Jason Cardwell avatar
Jason Cardwell
0 days ago
This certainly wouldn't work for everyone, but we use PowerPoint, and essentially, what's on the slides ARE my notes. I control my own slide changes, and as I have prayerfully shaped the message slides, they are my breadcrumbs back through the terrain with the congregation.
Doug Conley avatar
Doug Conley
0 days ago
For a preacher with no elders and no men who are either not willing or able to teach, it's hard to find the time to "internalize" my sermon. I do my best to memorize it, but adding three classes, evangelizing, and having a semblance of a family life takes a lot of my time. I do my personal reading before I go to sleep. I know that I'm not the only one in this circumstance.
Leslye Haller avatar
Leslye Haller
0 days ago
Hi Brandon, I just read your response to my post and I apologize if I came across as being offended by your article. I was not at all! Heavens, no apology is necessary. I thoroughly enjoyed it. I greatly admire pastors like you who are able to successfully preach without notes, and I should have mentioned another friend of mine who does that and is wonderful. I praise God for the gift He has given you and thank you for being a faithful servant. Blessings to you in this Lenten season!
Gene Cobb avatar
Gene Cobb
0 days ago
Love the article and all the comments. My husband and I co Pastor and our preaching methods are totally different. I write just enough notes to keep my points in order. Many times once I am behind the pulpit I won't use any of them. My husband on the other hand used to preach without any notes but about 10 years ago began to write his sermons down word for word. When the Ipad came on the scene, he now has his vehicle for his sermons. He puts them on his Ipad and can even have a computer voice read them back to him. He can then change his manuscript or not. My point, God can speak through notes, no notes, and we would all be very wise to remember, He doesn't need any of us either! We need Him! We are just thankful to be called to this life of ministry. Is the Word of God reaching people? Is Jesus Christ being preached? Then I say God bless us All! And now I need to finish my message for Sunday! Pastor LaFern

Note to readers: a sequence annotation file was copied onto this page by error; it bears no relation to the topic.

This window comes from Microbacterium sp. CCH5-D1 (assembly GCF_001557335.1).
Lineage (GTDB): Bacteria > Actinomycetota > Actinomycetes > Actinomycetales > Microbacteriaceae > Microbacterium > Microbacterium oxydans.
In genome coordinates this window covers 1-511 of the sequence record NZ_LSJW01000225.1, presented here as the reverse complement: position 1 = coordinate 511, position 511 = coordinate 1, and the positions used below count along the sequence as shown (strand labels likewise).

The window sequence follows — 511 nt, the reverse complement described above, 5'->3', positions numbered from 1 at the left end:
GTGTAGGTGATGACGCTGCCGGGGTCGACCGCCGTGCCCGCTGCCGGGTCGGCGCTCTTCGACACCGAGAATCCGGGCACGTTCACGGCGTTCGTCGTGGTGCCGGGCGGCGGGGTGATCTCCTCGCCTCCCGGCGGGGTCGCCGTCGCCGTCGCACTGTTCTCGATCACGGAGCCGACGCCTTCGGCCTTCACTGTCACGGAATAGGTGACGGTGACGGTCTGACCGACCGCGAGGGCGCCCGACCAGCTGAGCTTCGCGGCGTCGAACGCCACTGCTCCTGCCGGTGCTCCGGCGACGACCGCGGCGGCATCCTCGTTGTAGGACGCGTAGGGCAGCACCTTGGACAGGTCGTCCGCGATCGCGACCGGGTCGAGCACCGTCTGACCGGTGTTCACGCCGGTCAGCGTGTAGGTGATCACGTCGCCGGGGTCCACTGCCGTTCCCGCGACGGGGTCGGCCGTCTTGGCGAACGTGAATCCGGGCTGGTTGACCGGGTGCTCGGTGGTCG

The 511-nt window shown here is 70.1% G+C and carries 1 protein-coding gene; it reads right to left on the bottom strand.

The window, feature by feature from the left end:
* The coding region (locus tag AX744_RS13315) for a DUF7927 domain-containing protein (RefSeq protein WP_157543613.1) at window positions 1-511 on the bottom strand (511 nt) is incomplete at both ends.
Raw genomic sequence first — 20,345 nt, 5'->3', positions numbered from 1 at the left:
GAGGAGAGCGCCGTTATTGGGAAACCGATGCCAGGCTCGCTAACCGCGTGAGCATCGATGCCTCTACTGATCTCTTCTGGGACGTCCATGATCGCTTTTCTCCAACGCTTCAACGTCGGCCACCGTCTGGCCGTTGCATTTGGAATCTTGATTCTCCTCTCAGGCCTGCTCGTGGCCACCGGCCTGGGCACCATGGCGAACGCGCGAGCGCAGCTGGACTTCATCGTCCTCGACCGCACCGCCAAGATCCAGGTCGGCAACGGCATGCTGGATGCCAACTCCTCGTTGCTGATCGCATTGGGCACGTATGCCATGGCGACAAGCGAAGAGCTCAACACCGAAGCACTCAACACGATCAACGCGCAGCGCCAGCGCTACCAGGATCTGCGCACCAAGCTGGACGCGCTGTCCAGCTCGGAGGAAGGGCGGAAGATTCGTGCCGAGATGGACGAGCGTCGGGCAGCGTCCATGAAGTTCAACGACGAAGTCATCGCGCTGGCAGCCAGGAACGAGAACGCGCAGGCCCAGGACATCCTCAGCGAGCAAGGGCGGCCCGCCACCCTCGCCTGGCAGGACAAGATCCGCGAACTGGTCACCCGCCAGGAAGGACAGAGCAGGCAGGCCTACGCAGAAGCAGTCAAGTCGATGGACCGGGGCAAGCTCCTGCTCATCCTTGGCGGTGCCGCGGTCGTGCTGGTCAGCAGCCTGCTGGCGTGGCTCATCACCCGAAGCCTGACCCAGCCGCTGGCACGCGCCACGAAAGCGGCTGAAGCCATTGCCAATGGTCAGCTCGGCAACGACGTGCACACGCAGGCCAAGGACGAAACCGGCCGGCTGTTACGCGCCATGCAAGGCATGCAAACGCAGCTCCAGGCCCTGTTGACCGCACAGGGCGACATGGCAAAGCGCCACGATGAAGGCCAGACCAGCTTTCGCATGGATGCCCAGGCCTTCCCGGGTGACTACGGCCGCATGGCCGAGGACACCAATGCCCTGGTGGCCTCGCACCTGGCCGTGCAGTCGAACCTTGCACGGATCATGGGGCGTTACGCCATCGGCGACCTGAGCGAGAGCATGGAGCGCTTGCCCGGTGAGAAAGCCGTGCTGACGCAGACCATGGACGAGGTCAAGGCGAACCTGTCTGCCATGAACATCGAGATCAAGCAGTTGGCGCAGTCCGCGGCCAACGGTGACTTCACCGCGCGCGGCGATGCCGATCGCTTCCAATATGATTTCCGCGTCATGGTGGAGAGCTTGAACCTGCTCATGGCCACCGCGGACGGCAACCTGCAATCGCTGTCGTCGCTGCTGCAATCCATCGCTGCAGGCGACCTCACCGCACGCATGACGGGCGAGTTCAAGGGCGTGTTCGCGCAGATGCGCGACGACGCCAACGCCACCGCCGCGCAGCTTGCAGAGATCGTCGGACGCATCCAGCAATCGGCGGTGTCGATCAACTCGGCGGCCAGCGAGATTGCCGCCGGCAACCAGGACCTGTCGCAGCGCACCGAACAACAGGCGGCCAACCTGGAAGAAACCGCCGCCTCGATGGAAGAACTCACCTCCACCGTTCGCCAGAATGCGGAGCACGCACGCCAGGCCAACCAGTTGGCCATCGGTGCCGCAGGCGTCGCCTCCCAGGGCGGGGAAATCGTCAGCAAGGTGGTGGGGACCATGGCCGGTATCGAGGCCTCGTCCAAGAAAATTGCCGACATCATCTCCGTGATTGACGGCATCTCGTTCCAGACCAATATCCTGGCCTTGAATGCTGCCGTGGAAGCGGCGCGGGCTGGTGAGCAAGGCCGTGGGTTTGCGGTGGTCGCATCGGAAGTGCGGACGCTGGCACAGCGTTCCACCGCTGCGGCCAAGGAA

Mh Constantine avatar
Mh Constantine
0 days ago
I believe that my reliance on the Spirit must infuse all my preparation as well as provide momentary inspiration. The preparation of a message does not chain me down or bind the Spirit, but it does mean that I have done what G. Campbell Morgan calls "original work." Preparation of the message includes preparation of the messenger, or at least should.
Michael Garner avatar
Michael Garner
0 days ago
I learned long ago as a singer in large choirs that memorization is not as difficult as it sounds and not as scary as you might think. However, when preaching, I use bullet point notes for a couple of reasons. First, I am 68 years old and memory is becoming a minor issue. I do a lot of preparation and really hate it when I forget to include something that I feel is really important. I have certainly experienced the Spirit's lead in the middle of a message and have tried to follow Him faithfully when that happens. But, in the normal course of preaching, sometimes I get a random thought that I feel will amplify my notes, but end up "chasing rabbits". Notes are absolutely essential for me.
Stephen Belokur avatar
Stephen Belokur
0 days ago
Interesting but certainly not a universal concept. Alistair Begg rarely moves from behind the pulpit and my friend Dennis King is a word-smith who carefully and passionately proclaims the Word of God from a manuscript and I am always challenged by one of his sermons. The "one size fits all" makes for nice articles but we should feel free to preach as our Instructor calls us to preach. That's why God doesn't use a cookie cutter to form his pastors. Just sayin' ... and ... God bless you, Brandon Hilgemann!
Lawrence Webb avatar
Lawrence Webb
0 days ago
Somebody earlier in this thread said, in effect, the Lord doesn't use a cookie cutter when He makes us. I agree. Perhaps I have nothing new to add. So maybe I shouldn't clutter the website with no new contribution. But it's important to vote, just like in a public election. So I vote for each man or woman to use the talent that works best. I work from a full manuscript. And, because I speak each week on the radio, I can't stray far from the pulpit.

So, what did you think?


Thank you.